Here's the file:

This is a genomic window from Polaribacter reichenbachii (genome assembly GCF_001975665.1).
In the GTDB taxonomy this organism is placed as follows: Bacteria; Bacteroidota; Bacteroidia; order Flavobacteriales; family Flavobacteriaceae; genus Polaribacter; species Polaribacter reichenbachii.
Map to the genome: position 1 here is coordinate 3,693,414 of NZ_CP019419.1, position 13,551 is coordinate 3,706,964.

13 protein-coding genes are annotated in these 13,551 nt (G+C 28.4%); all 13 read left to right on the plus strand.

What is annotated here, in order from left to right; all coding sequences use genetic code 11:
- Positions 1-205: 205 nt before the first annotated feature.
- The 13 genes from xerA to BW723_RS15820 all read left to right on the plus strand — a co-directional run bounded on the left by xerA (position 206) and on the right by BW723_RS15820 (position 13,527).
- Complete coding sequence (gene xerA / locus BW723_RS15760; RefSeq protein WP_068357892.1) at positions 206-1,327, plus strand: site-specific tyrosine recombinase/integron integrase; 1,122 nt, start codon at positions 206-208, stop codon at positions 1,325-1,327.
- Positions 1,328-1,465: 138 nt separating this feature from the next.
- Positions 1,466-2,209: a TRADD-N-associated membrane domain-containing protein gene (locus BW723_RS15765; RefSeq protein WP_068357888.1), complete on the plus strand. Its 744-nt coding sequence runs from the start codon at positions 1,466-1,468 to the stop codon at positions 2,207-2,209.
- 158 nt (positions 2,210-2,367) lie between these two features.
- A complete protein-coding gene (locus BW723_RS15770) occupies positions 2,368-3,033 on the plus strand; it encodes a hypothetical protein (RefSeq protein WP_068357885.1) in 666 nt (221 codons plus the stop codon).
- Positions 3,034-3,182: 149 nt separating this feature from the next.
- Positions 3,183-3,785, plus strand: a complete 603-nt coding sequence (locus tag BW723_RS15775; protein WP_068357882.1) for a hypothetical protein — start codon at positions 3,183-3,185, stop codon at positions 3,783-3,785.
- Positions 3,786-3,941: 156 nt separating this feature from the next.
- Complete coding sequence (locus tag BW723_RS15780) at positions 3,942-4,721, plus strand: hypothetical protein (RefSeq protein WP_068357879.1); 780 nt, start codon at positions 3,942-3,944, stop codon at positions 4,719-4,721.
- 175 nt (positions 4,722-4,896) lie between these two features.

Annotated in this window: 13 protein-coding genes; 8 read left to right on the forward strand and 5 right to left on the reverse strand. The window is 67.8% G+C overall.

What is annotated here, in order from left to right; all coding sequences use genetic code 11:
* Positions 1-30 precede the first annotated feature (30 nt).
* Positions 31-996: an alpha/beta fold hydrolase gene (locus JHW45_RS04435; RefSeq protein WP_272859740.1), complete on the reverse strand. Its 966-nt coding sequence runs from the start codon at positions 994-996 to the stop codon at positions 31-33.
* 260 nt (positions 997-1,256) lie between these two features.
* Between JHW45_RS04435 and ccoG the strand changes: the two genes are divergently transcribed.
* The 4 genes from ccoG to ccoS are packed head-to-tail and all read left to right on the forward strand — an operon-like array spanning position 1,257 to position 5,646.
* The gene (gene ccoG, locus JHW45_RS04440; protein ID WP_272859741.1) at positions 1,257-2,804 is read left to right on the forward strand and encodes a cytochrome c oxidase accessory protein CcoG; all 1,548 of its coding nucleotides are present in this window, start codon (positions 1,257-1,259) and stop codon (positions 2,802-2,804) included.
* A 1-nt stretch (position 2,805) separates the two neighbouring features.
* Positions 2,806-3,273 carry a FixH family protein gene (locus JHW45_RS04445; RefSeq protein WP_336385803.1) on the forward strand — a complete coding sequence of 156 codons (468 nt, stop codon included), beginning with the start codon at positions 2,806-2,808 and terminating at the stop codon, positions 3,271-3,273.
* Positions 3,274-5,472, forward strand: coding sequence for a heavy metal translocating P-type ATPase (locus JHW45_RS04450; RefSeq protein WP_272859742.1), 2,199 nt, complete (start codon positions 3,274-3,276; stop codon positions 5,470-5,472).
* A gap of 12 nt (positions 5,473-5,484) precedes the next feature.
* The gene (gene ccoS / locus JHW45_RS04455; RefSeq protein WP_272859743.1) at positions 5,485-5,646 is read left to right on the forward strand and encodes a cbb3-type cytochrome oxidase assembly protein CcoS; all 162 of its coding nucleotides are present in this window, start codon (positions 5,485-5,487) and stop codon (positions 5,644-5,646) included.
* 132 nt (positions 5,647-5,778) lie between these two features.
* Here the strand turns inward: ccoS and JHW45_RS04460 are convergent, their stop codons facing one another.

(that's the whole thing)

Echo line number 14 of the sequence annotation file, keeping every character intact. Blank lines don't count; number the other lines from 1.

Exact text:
- Positions 3,183-3,785, plus strand: a complete 603-nt coding sequence (locus tag BW723_RS15775; protein WP_068357882.1) for a hypothetical protein — start codon at positions 3,183-3,185, stop codon at positions 3,783-3,785.